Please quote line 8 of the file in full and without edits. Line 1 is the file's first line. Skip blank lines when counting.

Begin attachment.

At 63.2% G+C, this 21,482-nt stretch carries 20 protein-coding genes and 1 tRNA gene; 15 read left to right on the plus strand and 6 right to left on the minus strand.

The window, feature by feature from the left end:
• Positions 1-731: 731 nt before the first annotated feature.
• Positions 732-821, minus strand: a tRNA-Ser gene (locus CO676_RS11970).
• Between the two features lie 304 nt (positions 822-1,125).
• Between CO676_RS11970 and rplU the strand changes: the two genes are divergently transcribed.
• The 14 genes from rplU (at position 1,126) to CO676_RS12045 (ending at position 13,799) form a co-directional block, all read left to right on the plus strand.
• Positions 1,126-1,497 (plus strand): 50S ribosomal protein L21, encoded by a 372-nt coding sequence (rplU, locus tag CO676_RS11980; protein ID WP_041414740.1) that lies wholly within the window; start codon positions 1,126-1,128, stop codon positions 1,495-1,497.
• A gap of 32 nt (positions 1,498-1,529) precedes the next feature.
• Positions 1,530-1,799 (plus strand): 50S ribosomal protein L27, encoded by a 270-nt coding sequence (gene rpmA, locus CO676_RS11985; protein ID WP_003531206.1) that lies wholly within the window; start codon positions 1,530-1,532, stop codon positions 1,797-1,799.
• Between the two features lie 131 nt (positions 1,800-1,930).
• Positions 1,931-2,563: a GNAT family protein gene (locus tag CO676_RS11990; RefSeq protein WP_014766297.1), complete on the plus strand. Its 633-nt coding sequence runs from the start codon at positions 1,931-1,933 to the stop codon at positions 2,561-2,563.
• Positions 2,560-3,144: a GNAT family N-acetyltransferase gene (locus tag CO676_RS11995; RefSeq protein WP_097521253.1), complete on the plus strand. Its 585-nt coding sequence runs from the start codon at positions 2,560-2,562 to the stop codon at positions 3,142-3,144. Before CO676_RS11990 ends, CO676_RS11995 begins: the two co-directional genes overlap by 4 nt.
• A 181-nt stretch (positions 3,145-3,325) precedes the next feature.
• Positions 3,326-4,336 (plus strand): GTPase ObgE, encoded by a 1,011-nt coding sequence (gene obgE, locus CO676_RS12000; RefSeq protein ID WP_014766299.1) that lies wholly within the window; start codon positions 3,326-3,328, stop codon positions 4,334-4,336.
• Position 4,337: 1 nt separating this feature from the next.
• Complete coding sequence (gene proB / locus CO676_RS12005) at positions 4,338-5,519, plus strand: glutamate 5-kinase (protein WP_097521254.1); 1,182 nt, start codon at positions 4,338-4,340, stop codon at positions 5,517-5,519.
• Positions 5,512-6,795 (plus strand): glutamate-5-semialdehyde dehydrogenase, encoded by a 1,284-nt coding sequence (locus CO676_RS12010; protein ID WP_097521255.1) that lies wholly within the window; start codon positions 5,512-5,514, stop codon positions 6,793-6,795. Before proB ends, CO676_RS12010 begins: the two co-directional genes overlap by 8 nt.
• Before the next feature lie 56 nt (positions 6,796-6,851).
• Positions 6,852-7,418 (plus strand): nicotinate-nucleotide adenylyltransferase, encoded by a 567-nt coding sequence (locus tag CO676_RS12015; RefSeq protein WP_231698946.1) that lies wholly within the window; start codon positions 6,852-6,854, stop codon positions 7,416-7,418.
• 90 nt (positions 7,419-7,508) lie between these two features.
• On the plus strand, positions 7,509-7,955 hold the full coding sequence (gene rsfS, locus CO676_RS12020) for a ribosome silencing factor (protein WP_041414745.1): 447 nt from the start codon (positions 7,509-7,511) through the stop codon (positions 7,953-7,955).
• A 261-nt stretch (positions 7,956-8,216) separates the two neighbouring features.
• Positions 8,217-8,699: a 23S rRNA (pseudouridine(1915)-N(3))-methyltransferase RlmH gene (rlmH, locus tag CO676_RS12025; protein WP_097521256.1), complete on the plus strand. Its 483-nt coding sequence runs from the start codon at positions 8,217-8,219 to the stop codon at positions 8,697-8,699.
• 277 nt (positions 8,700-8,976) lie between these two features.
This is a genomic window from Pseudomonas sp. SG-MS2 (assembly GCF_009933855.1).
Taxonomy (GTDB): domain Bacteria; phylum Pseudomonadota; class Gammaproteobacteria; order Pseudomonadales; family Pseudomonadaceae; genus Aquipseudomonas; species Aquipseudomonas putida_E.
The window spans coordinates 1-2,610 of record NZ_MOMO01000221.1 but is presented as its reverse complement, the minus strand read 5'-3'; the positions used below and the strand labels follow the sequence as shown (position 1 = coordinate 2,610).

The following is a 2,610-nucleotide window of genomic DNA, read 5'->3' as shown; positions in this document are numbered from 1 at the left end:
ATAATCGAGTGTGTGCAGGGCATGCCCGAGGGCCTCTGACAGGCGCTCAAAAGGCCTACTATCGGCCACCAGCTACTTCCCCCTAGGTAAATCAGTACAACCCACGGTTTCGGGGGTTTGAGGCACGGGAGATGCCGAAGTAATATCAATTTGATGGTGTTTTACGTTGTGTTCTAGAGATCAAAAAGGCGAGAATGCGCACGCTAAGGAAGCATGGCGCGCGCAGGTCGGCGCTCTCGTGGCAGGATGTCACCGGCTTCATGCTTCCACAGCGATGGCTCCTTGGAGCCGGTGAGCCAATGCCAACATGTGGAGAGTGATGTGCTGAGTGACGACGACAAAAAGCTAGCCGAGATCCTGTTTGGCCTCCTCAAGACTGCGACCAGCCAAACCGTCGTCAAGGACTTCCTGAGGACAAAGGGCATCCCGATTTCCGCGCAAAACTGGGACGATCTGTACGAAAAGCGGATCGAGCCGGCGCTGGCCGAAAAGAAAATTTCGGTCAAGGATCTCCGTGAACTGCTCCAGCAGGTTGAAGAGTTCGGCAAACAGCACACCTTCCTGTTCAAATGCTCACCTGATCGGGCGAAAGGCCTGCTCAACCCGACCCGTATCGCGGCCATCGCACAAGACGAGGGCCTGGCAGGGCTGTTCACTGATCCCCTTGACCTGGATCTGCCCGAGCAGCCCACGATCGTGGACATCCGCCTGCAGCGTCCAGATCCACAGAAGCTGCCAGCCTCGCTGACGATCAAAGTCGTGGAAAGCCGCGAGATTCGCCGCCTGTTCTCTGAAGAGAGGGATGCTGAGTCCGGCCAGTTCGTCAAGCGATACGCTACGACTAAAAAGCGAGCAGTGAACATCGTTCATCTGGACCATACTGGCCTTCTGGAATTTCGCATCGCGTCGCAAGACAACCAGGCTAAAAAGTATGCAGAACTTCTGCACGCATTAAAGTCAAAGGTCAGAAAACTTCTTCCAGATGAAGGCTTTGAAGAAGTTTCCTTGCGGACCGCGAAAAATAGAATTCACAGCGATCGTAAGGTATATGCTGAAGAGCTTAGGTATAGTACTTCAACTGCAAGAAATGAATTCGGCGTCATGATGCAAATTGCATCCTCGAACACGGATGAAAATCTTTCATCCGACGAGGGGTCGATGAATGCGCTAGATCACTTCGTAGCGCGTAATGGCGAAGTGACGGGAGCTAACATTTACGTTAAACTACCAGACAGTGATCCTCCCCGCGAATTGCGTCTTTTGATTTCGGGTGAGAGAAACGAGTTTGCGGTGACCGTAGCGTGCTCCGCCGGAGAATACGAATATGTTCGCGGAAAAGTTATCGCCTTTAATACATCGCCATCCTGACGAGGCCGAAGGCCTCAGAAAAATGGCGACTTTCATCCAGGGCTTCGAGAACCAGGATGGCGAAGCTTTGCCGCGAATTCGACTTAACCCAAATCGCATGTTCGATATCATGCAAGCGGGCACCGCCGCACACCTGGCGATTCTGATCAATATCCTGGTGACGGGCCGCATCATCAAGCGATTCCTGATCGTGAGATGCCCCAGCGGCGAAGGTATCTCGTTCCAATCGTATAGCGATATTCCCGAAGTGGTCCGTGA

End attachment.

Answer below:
• Positions 1,126-1,497 (plus strand): 50S ribosomal protein L21, encoded by a 372-nt coding sequence (rplU, locus tag CO676_RS11980; protein ID WP_041414740.1) that lies wholly within the window; start codon positions 1,126-1,128, stop codon positions 1,495-1,497.